Despite great differences in the preparation and licensing of U.S. and Mexican attorneys, legal services are freely provided across the border. We assume that a Texas lawyer will advise on Texas law, yet these lawyers also get involved in international deals that require going down to Mexico to study the applicable local law, and vice versa for Mexican lawyers. The purpose of this  project is to study the extent and the kind of services that are being provided, and to determine problem issues that arise in such services. The goal is to make sure that the lawyers who are providing cross-border legal services are well qualified, and that the regulations that govern the practice of law across borders are adequate to an integrated economy.

The notion of cross-border services is a term that is defined by the WTO’s General Agreement on Trade in Services.  The regime governing trade in services is very different from that which governs trade in goods under the GATT. For example, selling a good, such as Mexican tequila, in the U.S. involves transporting a particular product; passing through U.S. Customs, which verifies the product; and paying the applicable duty.

Selling a service is more complicated, with a variety of ways in which the services can be sold to citizens of another country. Generally speaking, Mexican and U.S. lawyers can provide services in their home country or in one another’s countries, resulting in four distinct scenarios, or modes if you use the WTO term, operating in different regulatory regimes. So how can consumers know – for instance, when the mode is a Mexican attorney practicing U.S. law – that the service is being provided professionally and without malpractice? The answer will vary according to the mode.

Just to give you an anecdote – a few years ago, the state of Texas filed a criminal case against a Mexican citizen who was practicing law in Corpus Christi. He advertised that he was an attorney licensed in Mexico, and Texas does allow foreign lawyers to give legal advice on foreign law so long as they disclose that they are not members of the Texas Bar. This particular Mexican attorney would go across the border, find potential clients, and bring those potential plaintiffs back to Corpus Christi, where they could file suit against U.S. companies. As it turns out, the Mexican citizen never completed his law degree in Mexico and was not a licensed attorney in Mexico.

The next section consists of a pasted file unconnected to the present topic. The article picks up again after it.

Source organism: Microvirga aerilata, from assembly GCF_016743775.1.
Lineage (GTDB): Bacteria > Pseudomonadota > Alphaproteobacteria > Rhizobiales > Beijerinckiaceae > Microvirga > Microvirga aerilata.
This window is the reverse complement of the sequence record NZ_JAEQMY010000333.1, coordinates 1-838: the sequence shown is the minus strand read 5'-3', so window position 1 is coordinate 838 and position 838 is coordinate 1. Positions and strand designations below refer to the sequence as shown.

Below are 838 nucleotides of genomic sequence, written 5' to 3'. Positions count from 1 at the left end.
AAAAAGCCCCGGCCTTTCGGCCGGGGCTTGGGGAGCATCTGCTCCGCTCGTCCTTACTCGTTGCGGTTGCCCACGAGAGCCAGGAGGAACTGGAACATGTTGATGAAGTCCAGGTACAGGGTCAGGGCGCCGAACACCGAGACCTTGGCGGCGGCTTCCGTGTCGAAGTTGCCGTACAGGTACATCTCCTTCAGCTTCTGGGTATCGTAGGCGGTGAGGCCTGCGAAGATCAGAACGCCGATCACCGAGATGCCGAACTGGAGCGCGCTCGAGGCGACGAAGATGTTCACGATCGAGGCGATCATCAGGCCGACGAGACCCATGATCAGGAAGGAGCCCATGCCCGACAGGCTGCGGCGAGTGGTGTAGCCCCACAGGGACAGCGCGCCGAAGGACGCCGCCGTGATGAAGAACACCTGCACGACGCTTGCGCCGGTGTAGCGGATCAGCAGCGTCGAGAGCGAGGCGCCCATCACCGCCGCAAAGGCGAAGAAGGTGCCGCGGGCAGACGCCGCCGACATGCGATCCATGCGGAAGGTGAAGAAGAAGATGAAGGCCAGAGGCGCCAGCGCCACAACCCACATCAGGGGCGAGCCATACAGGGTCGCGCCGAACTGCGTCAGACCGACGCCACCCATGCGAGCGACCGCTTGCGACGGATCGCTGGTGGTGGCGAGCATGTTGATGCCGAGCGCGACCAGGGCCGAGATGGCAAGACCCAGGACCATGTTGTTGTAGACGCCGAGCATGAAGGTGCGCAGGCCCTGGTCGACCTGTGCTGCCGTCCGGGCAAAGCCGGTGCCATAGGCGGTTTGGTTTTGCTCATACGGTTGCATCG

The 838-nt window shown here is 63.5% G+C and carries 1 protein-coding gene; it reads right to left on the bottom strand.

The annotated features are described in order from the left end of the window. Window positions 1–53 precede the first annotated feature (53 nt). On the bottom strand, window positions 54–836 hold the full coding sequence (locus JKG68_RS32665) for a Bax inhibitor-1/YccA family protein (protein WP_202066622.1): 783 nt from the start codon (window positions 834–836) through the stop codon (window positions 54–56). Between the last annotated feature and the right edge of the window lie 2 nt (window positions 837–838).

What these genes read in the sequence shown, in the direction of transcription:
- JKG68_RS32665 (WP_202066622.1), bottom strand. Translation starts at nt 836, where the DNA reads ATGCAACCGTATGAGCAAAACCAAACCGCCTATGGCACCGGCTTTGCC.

His false advertisement violated Texas law, and the attorney general brought a criminal suit against him. I was called as an expert witness to refute incorrect testimony from the defendant’s expert who claimed that you don’t need a law degree to practice law in Mexico, and the state got its conviction. The point here is that people do exploit the system as it is, so our project is aimed at uncovering and eliminating this kind of abuse.

Editor: Please tell us about the Mexico Briefings program, and please close our discussion by telling our readers how to find you.

Zamora: One of the prime goals of the Center is to educate U.S. citizens about Mexican law, which is often understood by our institutions. As part of our effort to educate the public, the Center offers a program called Mexico Briefings, a series of events to promote the exchange of ideas between lawyers and other professionals in the U.S. and Mexico.  This also provides an opportunity for the Center's advisory board members, sponsors and friends to engage in dialogues with noted authorities.

Our February 25th briefing presented a dialogue about the prospects for improved relations under the new Congresses in Mexico and the U.S. as a result of recent elections in both countries. We featured two members of Congress: A Mexican congressman, Agustín Barrios Gómez, and a member of the Mexican Foreign Relations Committee; and U.S. Congressman Henry Cuellar, who is on the House Appropriations Committee and the subcommittees dealing with foreign relations and homeland security.  Political analyst Dr. Luis Rubio also provided insight into Mexico’s political agenda under newly elected President Enrique Peña Nieto and the newly elected Congress in that country.

In closing, I would point out that we are a very small organization that is just starting out. Our goal is to do an excellent job identifying worthwhile research projects, to carry out those projects with sufficient rigor that we will be able to publish results and provide ideas that will make a meaningful contribution. In doing so, we hope to become a useful source of expertise for the legal and business communities of both countries. I invite your readers to visit our website at http://www.law.uh.edu/mexican-law/contact-us.asp.

Please email the interviewee at szamora@uh.edu with questions about this interview.